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Cisco & WebEx: Striking Two Hyperdisruption Chords

Posted by Frank Gens on March 15th, 2007

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The news is just breaking about Cisco’s $3.2 billion acquisition of WebEx (that is some serious change). Cisco’s Chief Development Officer, Charlie Giancarlo, just posted some commentary about the deal.

It’s no secret that Cisco has been maneuvering – especially so in the last year – to move “up the stack”, into applications that take it from its traditional “plumbing” role, into things that matter more explicitly to business users. The company is striving to reinvent itself as a broader ITC (IT and Communications) company, or – even broader – as an “innovation company”, as Charlie put it in his post. In this regard, WebEx will be a nice addition to the portfolio.

Two aspects of this deal grab my attention, as they relate to the “hyperdisruption” megatrends IDC sees driving the future of the market:

  • It puts Cisco right in the middle of the “Software-as-a-Service” world. According to IDC’s most recent report, WebEx is ranked #2 in the SaaS or “‘Software On Demand” market, right behind WebEx’s applications are currently centered around conferencing and collaboration, which is right in line with Cisco’s “Unified Communications” value proposition, and takes it where we see more of the market moving: to online delivery. But I like to look a bit beyond that: it’s intriguing to think about where Cisco could take the WebEx platform, perhaps evolving it as a broader business application and business services community. Indeed, WebEx has already oriented its offerings around some traditional business application and process domains (e.g., Marketing, Selling, Training, Customer Support). Cisco may not go there – worried about upsetting partners like IBM and SAP. But it’s intriguing to consider the possibilities nonetheless.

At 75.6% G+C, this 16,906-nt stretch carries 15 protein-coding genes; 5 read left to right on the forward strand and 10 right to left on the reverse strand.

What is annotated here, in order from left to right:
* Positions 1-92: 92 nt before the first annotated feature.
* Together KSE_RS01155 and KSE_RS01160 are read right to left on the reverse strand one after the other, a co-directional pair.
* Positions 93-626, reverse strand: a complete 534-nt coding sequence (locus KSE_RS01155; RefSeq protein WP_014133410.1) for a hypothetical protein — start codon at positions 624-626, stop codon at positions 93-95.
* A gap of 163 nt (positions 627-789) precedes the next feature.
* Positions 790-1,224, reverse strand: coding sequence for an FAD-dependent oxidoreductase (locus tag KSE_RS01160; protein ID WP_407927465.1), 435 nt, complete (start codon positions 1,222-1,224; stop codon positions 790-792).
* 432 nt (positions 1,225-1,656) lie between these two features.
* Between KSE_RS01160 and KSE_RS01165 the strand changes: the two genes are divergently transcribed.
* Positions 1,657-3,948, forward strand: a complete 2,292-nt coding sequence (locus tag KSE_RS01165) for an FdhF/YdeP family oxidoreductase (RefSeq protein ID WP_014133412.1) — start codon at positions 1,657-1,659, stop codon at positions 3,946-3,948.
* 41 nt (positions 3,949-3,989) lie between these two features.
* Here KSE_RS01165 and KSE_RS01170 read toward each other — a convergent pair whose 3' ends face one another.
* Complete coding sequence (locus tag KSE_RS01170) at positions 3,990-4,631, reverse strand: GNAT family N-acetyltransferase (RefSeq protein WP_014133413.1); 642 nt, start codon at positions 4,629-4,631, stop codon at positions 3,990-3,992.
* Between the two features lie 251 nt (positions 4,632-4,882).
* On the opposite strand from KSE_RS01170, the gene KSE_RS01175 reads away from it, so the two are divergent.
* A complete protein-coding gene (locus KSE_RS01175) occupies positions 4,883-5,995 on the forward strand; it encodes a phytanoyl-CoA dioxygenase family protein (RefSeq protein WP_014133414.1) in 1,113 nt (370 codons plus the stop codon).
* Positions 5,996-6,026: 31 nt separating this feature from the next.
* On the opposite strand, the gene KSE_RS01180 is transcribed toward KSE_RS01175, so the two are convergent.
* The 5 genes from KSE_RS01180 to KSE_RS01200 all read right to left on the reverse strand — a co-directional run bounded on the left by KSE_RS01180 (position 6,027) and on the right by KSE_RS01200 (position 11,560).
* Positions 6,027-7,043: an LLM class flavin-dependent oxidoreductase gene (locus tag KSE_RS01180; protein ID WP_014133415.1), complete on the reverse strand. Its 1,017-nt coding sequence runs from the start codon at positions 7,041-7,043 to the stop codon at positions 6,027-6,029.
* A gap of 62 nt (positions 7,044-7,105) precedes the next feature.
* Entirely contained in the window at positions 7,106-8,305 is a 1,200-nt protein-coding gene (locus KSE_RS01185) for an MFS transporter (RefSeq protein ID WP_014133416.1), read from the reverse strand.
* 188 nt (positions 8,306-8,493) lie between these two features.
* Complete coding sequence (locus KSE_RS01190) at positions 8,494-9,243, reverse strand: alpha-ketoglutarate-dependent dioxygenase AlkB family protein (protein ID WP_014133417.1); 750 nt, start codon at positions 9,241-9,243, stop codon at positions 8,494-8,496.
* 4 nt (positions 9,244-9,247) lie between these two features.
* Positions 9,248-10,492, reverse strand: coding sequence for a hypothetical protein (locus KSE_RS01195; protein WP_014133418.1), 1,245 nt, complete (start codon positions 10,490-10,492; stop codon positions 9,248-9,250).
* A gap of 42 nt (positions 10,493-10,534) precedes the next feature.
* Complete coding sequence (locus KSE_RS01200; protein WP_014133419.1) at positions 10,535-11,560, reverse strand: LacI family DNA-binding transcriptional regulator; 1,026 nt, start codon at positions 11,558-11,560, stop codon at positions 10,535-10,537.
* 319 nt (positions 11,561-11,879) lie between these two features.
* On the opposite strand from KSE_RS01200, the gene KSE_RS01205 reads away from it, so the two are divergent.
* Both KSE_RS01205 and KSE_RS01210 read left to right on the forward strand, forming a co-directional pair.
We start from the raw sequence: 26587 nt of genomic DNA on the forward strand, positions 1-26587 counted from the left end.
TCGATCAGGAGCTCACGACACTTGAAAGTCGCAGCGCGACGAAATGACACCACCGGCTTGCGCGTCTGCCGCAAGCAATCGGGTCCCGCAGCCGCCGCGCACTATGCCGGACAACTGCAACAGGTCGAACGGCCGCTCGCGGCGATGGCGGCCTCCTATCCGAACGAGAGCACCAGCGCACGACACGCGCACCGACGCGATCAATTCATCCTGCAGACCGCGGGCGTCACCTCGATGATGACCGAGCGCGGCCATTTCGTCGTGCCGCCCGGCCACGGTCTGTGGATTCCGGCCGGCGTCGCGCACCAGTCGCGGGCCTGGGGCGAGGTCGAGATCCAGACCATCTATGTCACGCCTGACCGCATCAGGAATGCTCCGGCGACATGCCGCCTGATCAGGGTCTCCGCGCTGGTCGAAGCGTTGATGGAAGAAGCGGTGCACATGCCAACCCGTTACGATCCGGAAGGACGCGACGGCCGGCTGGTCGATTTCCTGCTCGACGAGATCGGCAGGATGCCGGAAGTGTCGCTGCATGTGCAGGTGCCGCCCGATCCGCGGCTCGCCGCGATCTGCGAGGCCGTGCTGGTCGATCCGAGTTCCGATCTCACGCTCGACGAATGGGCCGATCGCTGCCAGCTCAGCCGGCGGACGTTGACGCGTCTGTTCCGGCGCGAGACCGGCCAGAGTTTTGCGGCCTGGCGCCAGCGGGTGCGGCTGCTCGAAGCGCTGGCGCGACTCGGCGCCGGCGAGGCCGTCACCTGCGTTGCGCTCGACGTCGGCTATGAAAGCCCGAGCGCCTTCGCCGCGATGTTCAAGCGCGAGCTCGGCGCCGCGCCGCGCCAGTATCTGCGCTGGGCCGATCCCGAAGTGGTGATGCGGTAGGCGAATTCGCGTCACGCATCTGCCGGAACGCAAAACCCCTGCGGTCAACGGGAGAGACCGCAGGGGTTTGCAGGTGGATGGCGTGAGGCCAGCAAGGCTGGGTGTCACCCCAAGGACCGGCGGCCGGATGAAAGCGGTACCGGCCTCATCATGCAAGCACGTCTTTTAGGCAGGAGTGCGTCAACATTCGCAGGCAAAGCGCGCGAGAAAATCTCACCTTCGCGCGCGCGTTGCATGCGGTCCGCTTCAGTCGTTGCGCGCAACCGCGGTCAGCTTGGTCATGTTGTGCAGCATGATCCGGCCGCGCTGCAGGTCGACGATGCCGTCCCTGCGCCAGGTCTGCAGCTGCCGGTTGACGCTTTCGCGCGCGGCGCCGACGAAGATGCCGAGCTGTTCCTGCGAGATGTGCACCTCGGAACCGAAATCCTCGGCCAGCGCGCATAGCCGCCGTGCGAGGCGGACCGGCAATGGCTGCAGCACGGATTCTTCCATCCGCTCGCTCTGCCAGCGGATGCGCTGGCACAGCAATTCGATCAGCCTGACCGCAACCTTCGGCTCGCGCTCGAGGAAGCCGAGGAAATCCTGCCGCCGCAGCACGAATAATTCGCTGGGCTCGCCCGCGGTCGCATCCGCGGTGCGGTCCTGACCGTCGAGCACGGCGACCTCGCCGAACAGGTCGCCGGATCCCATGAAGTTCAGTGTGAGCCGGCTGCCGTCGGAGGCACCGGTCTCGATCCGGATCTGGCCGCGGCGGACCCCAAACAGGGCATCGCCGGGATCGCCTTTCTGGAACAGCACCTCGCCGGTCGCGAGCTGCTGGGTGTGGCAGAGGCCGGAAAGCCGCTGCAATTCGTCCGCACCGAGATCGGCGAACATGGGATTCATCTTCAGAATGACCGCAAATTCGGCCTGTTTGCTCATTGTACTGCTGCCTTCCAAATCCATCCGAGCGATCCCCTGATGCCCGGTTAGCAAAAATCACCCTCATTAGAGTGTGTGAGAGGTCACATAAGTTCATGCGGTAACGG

• It strengthens Cisco’s SMB portfolio. WebEx’s offerings are particularly targeted (although not exclusively) at the SMB market, which IDC has identified as a critically important market for the future of IT suppliers. IT spending in the SMB market is growing at almost twice the rate of the large enterprise segment, and – perhaps more importantly – it has become the test-bed for the development of new, disruptive online offerings at the center of the future IT marketplace. Vendors who don’t have a strong focus on SMBs will be marginalized in the next several years.

I’ll leave it to the IDC analysts who cover WebEx and Cisco more closely to pick apart the pros and cons [an IDC analysis just went up on], and to the financial analyst community to determine if the price was too high or not. But in these two important ways – moving its application portfolio online, and strengthening its hand in the SMB world – Cisco’s made a nice move.

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3 Responses to “Cisco & WebEx: Striking Two Hyperdisruption Chords”

[...] By now you will have heard that Cisco entered an agreement to buy web conferencing and collaboration software company Webex yesterday for $3.2 billion. That represents a 23 percent premium over their closing share price on Wednesday. Since it’s such a big deal, It even made the BBC morning news. It marks another significant push in to the SMB/SME marketplace for Cisco, as well putting them firmly in the Software as a Service game. Frank Gens over at IDC sees it that way, although in addition it puts them firmly head to head with Microsoft in the collaboration space. I’m slightly confused as they had already started a partnership a year ago with the other big enterprise collaboration player IBM, when they integrated IBM Lotus Sametime and the Cisco Unified Communications System. I’ll be looking to find an explanation of how that conflict will work out, as well as for justification of the price premium. [...]

Thank you,
The information you shared is very informative.

The Cisco’s concerns are understandable but they could try to reform their approaches so they were appropriate to new cloud-based tendency. I know that this is not so easy to do but still, it may result in very good situation.

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